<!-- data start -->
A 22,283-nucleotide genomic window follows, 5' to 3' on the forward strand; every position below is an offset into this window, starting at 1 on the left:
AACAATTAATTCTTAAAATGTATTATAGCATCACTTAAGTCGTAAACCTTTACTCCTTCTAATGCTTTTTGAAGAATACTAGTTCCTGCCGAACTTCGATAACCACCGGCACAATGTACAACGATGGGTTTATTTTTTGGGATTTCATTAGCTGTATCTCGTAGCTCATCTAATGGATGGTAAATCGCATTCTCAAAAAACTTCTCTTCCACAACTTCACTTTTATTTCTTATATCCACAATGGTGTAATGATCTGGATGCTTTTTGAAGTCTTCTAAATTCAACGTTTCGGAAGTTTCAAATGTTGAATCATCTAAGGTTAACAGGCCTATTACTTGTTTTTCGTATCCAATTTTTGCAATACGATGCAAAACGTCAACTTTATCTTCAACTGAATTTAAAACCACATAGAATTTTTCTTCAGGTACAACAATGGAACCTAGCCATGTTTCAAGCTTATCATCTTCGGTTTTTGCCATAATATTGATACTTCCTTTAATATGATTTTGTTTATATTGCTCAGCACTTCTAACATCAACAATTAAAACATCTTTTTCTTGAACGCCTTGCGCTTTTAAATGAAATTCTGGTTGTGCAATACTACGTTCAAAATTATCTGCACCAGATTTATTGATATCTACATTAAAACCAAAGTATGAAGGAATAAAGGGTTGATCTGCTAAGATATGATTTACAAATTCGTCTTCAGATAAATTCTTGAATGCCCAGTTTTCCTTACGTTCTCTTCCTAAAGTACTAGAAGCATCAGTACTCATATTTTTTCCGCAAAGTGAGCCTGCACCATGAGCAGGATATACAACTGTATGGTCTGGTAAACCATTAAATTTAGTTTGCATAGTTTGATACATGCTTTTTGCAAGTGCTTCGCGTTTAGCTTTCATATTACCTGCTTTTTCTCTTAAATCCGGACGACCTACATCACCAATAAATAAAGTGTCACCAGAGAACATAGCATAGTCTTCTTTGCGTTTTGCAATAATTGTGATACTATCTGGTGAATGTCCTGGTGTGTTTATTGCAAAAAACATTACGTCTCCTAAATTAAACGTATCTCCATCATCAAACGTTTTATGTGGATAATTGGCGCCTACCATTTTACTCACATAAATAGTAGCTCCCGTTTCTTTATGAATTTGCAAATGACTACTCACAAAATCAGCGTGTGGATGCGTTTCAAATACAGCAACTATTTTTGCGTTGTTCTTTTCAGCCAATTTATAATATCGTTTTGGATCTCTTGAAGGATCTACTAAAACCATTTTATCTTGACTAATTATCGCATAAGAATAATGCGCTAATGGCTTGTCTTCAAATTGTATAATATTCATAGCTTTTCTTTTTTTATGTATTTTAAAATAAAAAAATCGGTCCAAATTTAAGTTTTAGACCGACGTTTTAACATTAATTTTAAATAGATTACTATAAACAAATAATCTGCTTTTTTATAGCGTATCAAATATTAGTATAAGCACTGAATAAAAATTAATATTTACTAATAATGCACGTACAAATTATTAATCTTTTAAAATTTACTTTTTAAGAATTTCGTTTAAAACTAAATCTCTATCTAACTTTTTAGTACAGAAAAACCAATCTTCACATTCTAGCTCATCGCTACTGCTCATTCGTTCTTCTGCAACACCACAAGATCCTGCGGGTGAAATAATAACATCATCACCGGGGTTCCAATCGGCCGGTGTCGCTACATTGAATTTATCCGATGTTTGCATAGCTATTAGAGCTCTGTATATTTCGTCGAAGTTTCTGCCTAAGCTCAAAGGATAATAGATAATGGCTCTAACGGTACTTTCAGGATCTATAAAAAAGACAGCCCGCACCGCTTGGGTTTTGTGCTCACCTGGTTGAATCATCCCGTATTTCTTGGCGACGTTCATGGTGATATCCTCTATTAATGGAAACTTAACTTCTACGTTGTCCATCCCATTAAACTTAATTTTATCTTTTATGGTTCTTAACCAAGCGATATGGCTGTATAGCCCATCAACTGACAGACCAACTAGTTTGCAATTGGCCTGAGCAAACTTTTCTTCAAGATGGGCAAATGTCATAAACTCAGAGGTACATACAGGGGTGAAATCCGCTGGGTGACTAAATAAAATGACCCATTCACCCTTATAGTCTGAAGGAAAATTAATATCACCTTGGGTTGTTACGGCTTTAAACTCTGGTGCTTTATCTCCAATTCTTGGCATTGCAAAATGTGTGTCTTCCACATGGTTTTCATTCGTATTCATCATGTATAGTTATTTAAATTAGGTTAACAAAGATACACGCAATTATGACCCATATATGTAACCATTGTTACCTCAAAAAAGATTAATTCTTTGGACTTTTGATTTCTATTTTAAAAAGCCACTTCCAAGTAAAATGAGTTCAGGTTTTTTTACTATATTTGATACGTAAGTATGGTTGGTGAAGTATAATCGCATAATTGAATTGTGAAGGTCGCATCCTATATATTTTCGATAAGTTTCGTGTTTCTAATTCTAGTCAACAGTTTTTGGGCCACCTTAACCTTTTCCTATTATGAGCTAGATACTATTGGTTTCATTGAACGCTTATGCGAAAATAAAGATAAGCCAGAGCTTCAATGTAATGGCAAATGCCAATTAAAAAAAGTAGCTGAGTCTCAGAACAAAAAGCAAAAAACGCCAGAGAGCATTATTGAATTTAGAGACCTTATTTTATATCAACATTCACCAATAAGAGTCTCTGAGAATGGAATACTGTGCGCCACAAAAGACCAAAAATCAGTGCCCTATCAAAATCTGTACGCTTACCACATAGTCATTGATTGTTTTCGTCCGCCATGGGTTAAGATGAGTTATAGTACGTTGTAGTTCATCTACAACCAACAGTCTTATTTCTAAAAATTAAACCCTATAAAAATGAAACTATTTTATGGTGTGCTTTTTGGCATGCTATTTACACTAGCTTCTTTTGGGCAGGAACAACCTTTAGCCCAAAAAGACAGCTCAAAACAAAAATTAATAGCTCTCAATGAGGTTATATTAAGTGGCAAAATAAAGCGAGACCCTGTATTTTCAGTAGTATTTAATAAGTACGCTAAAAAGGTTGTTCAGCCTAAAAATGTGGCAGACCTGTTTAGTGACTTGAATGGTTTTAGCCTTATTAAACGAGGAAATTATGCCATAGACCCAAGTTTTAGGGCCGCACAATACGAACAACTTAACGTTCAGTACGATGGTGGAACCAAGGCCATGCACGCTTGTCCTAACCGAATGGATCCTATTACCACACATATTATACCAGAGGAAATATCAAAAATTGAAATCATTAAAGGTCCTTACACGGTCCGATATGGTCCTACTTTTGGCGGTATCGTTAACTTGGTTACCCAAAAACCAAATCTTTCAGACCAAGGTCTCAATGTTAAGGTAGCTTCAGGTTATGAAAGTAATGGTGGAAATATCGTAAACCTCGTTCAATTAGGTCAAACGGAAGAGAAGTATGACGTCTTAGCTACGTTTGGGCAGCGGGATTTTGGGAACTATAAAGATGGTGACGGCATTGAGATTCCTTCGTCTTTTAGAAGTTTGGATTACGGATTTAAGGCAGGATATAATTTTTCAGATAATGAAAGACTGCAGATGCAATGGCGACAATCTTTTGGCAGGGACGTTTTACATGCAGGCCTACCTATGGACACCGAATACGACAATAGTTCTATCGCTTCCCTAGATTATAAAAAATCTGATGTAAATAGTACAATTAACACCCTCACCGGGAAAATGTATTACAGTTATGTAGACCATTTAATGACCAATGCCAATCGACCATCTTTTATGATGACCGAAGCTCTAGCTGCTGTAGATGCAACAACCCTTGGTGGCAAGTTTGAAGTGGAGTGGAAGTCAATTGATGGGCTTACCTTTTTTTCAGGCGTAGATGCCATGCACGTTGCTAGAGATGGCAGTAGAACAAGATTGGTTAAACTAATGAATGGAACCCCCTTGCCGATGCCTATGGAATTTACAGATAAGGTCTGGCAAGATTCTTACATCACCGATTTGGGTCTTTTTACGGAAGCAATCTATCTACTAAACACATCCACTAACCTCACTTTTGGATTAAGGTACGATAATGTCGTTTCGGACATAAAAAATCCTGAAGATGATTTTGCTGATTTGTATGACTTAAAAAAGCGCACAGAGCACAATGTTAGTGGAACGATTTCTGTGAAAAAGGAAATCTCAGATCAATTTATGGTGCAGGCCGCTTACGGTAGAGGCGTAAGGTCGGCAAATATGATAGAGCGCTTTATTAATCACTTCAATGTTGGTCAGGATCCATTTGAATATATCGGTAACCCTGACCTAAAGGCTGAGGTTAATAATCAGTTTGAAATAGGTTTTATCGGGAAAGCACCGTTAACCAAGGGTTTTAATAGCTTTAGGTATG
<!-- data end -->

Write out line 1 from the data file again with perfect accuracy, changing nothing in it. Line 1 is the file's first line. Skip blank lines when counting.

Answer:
A 22,283-nucleotide genomic window follows, 5' to 3' on the forward strand; every position below is an offset into this window, starting at 1 on the left: